It sounds as though your cat is willing to eat dry food but is waking you because she’s finished what you’ve left out and is ready for more. In that case, a good place to start would be by giving her a last meal of wet food before everyone goes to bed at night. You should also check to be sure she’s getting enough to eat during the day — if she’s eating the dry food you leave out at night and waking you early for another meal, she may simply need more to eat. Since it sounds like your cat is willing to eat dry food, another good option may be an automatic feeder. This would enable her to wake early and have her breakfast but not rouse you. Start by familiarizing your cat with the device by feeding her normal meals from the dish. Once she’s comfortable eating from the dish, set the automatic timer and give her a chance to get used to the tone or sounds. She will quickly come to associate the feeder’s noise with mealtime. Once she is used to the automatic feeder, set it to go off in the morning just before the time she normally starts crying at your door. If you would like to have her wake later, you can try to reset her internal clock by moving the feeder’s timer back a few minutes each day until you reach a more ideal feeding time. Another option is to leave one or two food puzzles filled with dry food or treats for her at night. Both strategies offer the possibility of meals being delivered independently, which should mean that everyone gets a little more sleep.

Ignore and Reward

One of the main reasons your cat wakes you is because, quite simply, it works! Your cat has learned that if she is persistent, you will eventually get up and feed her. Even if you only occasionally give in to her crying, your response still reinforces your cat’s behavior — in fact, an infrequent response can result in behavior that is more resistant to change than behavior that is regularly rewarded, because your kitty learns to be persistent. Ignoring unwanted behavior requires the will to withstand all unacceptable draws for attention, like yowling, meowing or pawing and only rewarding quiet, calm behavior. Be aware that deciding to ignore a behavior can cause an extinction burst, a period where the bad behavior gets even worse before it fades. It may take just a few days or several weeks for the early morning crying to end, depending upon how ingrained the habit is for your cat. Be patient and don’t give in. Of course, ignoring the behavior isn’t practical in every situation. If you have kids who are trying to sleep, for example, it may be difficult to ignore your cat’s early morning cries. If this is the case, try building on increasingly longer periods of quiet before getting up. Mark a moment of silence with a marker signal, like “good,” let the cat in your room and reward her. It’s OK if she meows after you mark and reward — it’s important that she begin to associate the reward with quiet behavior in order for the yowling to stop. Wait to deliver meals until your cat is sitting calmly and quietly. Over time, work up to longer periods of quiet before you reward, moving from what may initially be a couple of seconds up to a couple of minutes, for instance.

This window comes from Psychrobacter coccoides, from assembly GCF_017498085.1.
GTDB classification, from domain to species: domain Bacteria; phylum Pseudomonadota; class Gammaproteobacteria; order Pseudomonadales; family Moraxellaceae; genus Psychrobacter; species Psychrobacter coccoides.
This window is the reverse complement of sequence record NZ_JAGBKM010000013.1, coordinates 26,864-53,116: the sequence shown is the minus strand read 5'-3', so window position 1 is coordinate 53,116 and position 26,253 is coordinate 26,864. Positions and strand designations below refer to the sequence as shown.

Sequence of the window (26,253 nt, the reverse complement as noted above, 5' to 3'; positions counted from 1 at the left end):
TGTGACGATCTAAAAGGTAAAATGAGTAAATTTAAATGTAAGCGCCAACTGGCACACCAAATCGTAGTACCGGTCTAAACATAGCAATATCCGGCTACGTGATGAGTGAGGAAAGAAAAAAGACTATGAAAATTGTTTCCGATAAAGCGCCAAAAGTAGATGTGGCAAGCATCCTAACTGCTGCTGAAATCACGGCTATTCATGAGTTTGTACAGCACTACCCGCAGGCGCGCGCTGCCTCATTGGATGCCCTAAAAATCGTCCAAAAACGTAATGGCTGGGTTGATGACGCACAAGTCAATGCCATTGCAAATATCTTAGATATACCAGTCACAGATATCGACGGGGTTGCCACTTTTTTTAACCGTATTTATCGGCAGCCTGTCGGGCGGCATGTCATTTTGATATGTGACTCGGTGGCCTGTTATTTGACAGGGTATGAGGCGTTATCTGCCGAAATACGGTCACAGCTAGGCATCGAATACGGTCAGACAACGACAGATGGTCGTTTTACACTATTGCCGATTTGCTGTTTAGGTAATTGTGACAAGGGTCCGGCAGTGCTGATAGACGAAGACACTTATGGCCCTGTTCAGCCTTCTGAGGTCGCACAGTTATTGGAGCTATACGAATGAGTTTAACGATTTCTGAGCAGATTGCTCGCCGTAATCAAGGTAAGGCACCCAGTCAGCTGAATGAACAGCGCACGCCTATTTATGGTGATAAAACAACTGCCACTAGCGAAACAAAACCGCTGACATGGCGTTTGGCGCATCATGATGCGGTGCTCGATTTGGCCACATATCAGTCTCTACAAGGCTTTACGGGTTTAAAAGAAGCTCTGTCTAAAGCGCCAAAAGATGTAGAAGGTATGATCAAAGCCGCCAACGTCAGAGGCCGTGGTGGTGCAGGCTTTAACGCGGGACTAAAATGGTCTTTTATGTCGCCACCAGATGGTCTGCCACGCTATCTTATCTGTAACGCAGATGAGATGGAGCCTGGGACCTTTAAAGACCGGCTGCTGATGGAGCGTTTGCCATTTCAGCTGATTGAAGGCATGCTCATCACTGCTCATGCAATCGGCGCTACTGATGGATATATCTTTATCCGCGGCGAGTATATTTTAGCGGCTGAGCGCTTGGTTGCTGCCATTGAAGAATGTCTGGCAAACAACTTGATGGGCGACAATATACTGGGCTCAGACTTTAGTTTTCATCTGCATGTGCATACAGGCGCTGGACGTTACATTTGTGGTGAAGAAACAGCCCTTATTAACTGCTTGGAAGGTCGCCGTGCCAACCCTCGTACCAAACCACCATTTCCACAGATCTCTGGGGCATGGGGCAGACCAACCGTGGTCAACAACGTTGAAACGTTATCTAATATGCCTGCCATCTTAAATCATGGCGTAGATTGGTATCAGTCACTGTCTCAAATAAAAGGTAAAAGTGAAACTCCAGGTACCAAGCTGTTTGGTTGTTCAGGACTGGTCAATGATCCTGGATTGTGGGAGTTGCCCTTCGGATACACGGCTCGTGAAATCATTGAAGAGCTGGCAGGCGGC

Rethink the Environment

Your cat may be waking you not because she’s hungry but because she’s bored. Encourage independent behavior and help her fill her time by providing a variety of mentally and physically fulfilling activities for her. Create outlets for species-specific behavior like climbing, scratching and hunting. Replicate the hunt by serving your cat’s meals in food puzzles or by dividing meals among multiple bowls in areas she frequents. You can also challenge your cat by hiding treats, food puzzles, catnip or toys in various locations, like on perches and cat trees, for her to find on her own. Your cat’s environment may also trigger her early waking. She may have learned to associate sunrise with mealtime. You can subtly change your cat’s sleep/wake cycle by using blackout blinds to keep her sleeping area dark. Your cat may also be responding to the sound of you stirring (even if it’s in your sleep). Consider adding a soothing nighttime background noise, like waves or a gentle fan, to drown out any noises that might wake her. Finally, consider giving kitty her own enclosed space, away from your bedroom door. Stock it with essentials like food, water, resting spaces, toys and a litterbox. Ideally, if she continues to be an early riser, she will learn to entertain herself in her room until it’s time for you to get up and join her. More on Vetstreet:

  • Your New Pet: When It’s Not Love at First Sight
  • Is it Bad to Let My Cat Eat On the Counter?
  • Tips to Stop Your Cat From Clawing the Furniture
  • 5 Odd Cat Behaviors Explained
  • 7 Best Breeds for First-Time Cat Owners